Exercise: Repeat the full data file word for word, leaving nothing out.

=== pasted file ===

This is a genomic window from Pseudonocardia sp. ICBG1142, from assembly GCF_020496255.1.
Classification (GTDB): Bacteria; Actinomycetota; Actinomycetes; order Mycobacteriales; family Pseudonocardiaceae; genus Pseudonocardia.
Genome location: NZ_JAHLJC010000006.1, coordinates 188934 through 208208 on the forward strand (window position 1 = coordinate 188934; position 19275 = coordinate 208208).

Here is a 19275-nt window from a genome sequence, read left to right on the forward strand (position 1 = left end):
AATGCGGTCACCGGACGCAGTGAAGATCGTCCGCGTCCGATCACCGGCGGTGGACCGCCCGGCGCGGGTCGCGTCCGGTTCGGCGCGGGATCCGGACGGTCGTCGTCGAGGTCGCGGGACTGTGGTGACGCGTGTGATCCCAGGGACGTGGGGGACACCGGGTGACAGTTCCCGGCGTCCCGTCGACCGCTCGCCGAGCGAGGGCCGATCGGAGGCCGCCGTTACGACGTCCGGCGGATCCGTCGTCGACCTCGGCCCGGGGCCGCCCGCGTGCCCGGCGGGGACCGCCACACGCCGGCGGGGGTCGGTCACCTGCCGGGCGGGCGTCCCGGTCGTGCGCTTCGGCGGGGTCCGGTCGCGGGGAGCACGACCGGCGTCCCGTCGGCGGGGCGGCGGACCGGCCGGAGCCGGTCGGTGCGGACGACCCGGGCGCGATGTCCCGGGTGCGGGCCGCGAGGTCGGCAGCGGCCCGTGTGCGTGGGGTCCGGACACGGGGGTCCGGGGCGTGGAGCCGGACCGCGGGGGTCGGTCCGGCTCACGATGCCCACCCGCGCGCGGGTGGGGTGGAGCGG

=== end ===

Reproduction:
This is a genomic window from Pseudonocardia sp. ICBG1142, from assembly GCF_020496255.1.
Classification (GTDB): Bacteria; Actinomycetota; Actinomycetes; order Mycobacteriales; family Pseudonocardiaceae; genus Pseudonocardia.
Genome location: NZ_JAHLJC010000006.1, coordinates 188934 through 208208 on the forward strand (window position 1 = coordinate 188934; position 19275 = coordinate 208208).

Here is a 19275-nt window from a genome sequence, read left to right on the forward strand (position 1 = left end):
AATGCGGTCACCGGACGCAGTGAAGATCGTCCGCGTCCGATCACCGGCGGTGGACCGCCCGGCGCGGGTCGCGTCCGGTTCGGCGCGGGATCCGGACGGTCGTCGTCGAGGTCGCGGGACTGTGGTGACGCGTGTGATCCCAGGGACGTGGGGGACACCGGGTGACAGTTCCCGGCGTCCCGTCGACCGCTCGCCGAGCGAGGGCCGATCGGAGGCCGCCGTTACGACGTCCGGCGGATCCGTCGTCGACCTCGGCCCGGGGCCGCCCGCGTGCCCGGCGGGGACCGCCACACGCCGGCGGGGGTCGGTCACCTGCCGGGCGGGCGTCCCGGTCGTGCGCTTCGGCGGGGTCCGGTCGCGGGGAGCACGACCGGCGTCCCGTCGGCGGGGCGGCGGACCGGCCGGAGCCGGTCGGTGCGGACGACCCGGGCGCGATGTCCCGGGTGCGGGCCGCGAGGTCGGCAGCGGCCCGTGTGCGTGGGGTCCGGACACGGGGGTCCGGGGCGTGGAGCCGGACCGCGGGGGTCGGTCCGGCTCACGATGCCCACCCGCGCGCGGGTGGGGTGGAGCGG